Iran is a country rich in natural resources, including mineral stones, huge reserves of oil and liquid gas, forests and productive lands, mountains and massive rivers, and polar tourism.
However, Iranian people are still living in extreme poverty because of the officials’ irresponsible and imprudent policies. In this Middle Eastern country, new stories emerging on a daily basis to show just how awful the conditions are.
One of these stories is of Mohammad, 14, from Mahshahr who died from suicide on Monday, February 1. He’d been forced to quit school and become a street peddler, the breadwinner looking after his elderly parents. Initially, he’d been selling purified water from a tricycle, but after the outbreak of the coronavirus, sales dried up.
Now Mahshahr is one of the country’s richest cities, full of natural resources and the site of some major ports, so why are locals still living in poverty?
Vice-President Eshagh Jahangiri went to Mahshahr on Sunday, January 31, and was met by almighty protests, with people shouting at him over the mullahs’ mismanagement and inhumane policies that have destroyed the country. Even Vatan-e Emrooz daily admitted that protests against visiting officials are now a “habit.”
#IranProtests #Khuzestan—following Eshaq Jahangiri's visit to Khomeini port, locals held a rally, protesting the government's failure to resolve their dilemmas about public services.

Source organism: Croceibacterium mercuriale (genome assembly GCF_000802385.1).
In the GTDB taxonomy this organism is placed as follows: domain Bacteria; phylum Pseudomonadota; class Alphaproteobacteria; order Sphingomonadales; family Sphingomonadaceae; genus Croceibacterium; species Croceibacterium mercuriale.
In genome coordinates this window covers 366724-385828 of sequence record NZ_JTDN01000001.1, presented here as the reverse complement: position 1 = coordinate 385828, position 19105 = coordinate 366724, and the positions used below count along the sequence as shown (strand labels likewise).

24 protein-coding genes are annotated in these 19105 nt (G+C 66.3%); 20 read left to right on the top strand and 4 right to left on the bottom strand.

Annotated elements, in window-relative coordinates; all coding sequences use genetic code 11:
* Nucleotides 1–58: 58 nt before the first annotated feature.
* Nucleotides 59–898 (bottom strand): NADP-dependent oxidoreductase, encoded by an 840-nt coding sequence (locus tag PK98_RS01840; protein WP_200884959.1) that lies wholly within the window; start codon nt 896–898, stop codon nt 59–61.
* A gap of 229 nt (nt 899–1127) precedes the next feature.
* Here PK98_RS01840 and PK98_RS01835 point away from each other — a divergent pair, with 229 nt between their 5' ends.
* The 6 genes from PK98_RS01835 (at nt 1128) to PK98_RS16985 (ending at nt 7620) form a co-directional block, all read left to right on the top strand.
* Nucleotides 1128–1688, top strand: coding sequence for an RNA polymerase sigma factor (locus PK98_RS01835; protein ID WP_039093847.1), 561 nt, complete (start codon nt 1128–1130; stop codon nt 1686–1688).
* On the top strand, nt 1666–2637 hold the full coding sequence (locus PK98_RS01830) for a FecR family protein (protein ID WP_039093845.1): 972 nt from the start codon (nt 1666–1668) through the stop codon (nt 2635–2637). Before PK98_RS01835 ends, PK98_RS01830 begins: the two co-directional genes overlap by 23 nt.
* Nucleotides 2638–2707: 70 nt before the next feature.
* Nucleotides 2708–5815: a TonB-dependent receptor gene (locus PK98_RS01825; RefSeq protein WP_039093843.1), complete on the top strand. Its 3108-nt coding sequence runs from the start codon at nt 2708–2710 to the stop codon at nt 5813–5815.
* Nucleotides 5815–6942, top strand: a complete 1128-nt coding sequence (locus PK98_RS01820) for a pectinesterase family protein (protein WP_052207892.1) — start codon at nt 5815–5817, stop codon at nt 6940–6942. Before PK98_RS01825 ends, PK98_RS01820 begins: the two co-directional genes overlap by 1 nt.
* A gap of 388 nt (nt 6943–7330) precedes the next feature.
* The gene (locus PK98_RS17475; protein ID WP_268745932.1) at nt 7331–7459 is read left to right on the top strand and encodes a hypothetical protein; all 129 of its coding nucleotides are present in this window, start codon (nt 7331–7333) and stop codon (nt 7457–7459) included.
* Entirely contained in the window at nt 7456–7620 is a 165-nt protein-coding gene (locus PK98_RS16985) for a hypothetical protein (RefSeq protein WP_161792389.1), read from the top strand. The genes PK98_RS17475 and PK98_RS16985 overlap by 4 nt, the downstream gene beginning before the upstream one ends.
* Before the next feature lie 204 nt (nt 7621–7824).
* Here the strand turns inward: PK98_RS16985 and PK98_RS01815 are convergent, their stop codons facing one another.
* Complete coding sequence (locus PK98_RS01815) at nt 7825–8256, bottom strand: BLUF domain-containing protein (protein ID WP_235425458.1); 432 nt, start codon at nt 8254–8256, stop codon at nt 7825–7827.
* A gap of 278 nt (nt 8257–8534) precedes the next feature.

They also demanded officials recognize this port as an independent county. pic.twitter.com/B0qDJGfC8O
— IranNewsUpdate (@IranNewsUpdate1) January 31, 2021
In another example of how the government is failing its people, a 10-year-old boy spoke to a citizen journalist about his job as a garbage collector, earning less than a dollar a day, and being the breadwinner for his family.
More disturbing is the number of people selling their organs to feed their children, something that was the subject of an extensive report by the National Council of Resistance of Iran (NCRI) in 2019 and is still happening. The organ black market is managed by brokers who might take around 50 percent commission.
As with all financial problems, the regime tries to blame international sanctions but the NCRI points out that there was no let-up in these sales during the period 2016-2018 when the government was under far fewer sanctions and able to sell crude oil by over 2 million barrels per day (BPD).
Last week, in its January 27 edition, Arman daily wrote, “The root of Iran’s economic problems lies more in domestic politics than in international ones. There is a center of economic corruption in the country, [which is Iran’s] real economic problem.”
Indeed, many state-run media outlets are warning the government about the very real chance that the people’s anger could soon bubble over into protests unless the officials make massive changes. This includes an end to domestic repression and the wasting of the people’s money on terrorism, nuclear weapons, and ballistic missiles.